Vote As Though the Future of Your City Depends On It

All elections are consequential.  The Ann Arbor City Council (Democratic) Primary on this Tuesday, August 8, 2017 will likely, all hyperbole aside, set the course for the next several years, perhaps decades.  Please vote.  (And I hope you choose the candidates I want you to, but for goodness sakes, vote.)

Obligatory public service announcement: see CivCity’s Ann Arbor Votes page for information.  Here is the City of Ann Arbor’s page on voting absentee.  If you are qualified, you may apply until 4:00 p.m. on Monday and vote in person at City Hall.

If you’ve been living in Ann Arbor for a while and have been awake, you know that the control of the Council agenda has been the subject of a mighty tug of war. (See, for example, our post The Placemaking Agenda and Ann Arbor Politics.)  Now, with the passage of a charter amendment that means all Council members will serve for four years, this is the last odd-year election and perhaps the last chance for a group of scrappy Ann Arbor residents to elect representatives who will actually represent their interests. (Note: this is a “catch-up” election. Those elected will serve for three years and then all terms will be for four years.) It is also a make-or-break election for Ann Arbor’s Mayor Christopher Taylor.  Taylor has lately enjoyed a supermajority of CM who represent his vision (and that of his mentor John Hieftje).  With this 8-vote majority, he is able to pass through almost any measure, leaving the minority (CM Jack Eaton, CM Sumi Kailasapathy, CM Jane Lumm) to present measured opposition in the face of overwhelming odds.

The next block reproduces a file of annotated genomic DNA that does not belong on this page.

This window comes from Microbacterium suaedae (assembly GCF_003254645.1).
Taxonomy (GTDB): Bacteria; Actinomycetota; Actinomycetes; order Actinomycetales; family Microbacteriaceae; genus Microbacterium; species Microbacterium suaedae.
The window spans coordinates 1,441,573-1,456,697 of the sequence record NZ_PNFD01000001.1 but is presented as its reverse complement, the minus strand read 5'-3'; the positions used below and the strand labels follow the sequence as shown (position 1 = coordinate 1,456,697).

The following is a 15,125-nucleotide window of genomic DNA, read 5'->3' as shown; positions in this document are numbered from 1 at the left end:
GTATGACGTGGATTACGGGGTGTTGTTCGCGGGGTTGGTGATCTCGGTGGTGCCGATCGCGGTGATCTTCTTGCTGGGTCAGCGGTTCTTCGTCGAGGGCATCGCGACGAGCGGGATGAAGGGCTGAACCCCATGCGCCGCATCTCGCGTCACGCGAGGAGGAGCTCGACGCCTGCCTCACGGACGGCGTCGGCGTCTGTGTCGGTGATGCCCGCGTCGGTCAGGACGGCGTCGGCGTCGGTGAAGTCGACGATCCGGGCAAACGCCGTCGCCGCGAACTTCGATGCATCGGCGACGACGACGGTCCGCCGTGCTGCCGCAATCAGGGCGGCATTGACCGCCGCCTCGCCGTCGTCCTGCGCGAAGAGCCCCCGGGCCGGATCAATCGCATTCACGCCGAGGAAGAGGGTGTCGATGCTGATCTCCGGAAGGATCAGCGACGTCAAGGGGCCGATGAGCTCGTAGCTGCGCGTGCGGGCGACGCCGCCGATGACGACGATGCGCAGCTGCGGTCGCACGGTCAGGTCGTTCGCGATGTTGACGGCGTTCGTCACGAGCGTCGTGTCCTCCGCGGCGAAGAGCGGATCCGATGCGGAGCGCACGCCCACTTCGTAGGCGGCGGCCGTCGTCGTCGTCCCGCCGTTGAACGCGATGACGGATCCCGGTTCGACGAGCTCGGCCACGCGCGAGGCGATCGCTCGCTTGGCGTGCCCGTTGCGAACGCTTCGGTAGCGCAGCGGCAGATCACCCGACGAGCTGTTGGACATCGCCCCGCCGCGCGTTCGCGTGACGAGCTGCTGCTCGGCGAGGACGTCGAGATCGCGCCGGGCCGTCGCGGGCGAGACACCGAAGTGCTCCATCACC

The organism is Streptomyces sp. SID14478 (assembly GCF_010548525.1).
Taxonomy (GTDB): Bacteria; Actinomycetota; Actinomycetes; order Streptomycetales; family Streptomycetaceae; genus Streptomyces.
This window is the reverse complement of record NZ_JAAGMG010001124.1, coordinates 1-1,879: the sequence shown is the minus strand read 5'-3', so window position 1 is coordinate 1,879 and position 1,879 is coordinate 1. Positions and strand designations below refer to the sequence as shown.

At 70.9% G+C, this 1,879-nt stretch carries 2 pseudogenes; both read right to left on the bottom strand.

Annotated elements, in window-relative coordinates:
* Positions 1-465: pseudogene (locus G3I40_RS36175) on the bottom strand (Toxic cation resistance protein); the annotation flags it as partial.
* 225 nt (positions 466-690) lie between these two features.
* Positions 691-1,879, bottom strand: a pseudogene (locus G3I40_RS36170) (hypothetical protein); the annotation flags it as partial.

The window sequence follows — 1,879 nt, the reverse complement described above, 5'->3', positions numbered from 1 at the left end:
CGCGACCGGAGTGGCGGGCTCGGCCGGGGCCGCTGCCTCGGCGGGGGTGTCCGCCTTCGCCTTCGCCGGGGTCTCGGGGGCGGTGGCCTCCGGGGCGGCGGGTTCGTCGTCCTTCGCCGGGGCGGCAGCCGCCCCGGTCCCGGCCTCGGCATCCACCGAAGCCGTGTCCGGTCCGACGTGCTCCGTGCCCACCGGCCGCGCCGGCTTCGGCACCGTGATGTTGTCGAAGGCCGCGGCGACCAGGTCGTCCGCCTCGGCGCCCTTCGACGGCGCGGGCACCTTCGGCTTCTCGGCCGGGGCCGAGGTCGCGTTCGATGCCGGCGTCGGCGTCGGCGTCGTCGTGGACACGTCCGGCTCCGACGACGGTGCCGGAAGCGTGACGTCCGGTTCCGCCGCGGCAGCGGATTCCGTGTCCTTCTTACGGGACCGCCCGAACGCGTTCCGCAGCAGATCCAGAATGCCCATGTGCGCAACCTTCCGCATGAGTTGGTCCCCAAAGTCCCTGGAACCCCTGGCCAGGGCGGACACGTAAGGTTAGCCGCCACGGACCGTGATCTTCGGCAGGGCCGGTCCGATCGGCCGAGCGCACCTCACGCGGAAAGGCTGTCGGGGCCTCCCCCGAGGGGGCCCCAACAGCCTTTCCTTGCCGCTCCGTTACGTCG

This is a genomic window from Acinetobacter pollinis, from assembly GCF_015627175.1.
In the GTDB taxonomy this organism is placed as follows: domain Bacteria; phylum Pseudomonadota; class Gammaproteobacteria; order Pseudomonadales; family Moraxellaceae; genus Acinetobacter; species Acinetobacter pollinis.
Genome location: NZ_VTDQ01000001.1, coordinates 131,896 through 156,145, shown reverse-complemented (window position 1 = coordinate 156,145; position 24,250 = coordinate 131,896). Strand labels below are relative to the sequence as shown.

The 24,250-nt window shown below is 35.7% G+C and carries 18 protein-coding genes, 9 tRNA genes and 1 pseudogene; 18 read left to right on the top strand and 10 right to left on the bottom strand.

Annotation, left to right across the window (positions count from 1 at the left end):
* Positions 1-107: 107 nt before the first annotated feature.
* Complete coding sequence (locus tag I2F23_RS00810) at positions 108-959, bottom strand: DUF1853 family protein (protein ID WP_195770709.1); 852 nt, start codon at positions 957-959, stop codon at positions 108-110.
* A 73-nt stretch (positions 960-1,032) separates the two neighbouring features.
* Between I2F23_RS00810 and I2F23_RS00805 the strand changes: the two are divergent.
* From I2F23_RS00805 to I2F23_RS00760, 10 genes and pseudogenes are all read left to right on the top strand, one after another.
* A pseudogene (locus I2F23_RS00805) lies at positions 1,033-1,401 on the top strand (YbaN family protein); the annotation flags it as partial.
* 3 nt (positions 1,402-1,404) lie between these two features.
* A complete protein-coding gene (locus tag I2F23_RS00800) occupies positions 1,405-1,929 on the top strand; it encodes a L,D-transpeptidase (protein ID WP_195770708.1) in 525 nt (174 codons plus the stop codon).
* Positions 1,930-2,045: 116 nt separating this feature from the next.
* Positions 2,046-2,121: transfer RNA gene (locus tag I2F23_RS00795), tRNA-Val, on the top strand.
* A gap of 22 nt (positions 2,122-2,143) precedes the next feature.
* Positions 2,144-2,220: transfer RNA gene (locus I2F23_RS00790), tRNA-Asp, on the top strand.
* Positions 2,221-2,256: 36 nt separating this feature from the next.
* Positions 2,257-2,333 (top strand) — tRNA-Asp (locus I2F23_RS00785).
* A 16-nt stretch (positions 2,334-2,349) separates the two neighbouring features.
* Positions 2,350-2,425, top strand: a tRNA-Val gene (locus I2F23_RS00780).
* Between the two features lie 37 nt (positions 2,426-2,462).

Lately the vibrations (and who knows? we don’t have polls) seem less favorable to Mayor Taylor.  There are some good, substantial candidates opposing his favored incumbents.  He was moved to send out an email to certain voters (not all, and we didn’t get one) with his endorsements.  Here is a rundown:

Council candidates for August 8, 2017. (I) is incumbent. Red = endorsed by C. Taylor. Blue = endorsed by Local in Ann Arbor

Yes, the Mayor did not formally endorse Jaime Magiera, who has been running as a quasi-independent, and we did not make an endorsement in the 3rd Ward race.  (There is no Democratic primary in the Second Ward.)

The Mayor also included an anodyne list of promises, should his slate succeed.  He is for fiscal integrity. He likes quality services, and a quality way of life.  He likes parks.   But these points are perhaps more descriptive.

We also know that Ann Arbor has not yet done enough to prepare for our future — we do not have anywhere near enough affordable housing; particularly in light of the failure in national leadership, our climate change responses need to accelerate, not stagnate; and the City’s costs rise faster than its natural revenue increases, threatening the sustainability of services upon which residents depend.

We share the belief that all successful cities evolve. No one can stop change, but we can and must do everything we can to ensure that Ann Arbor maintains its essential character, the character that drew us all here in the first place. Finding that mix, finding that balance, is what it’s all about.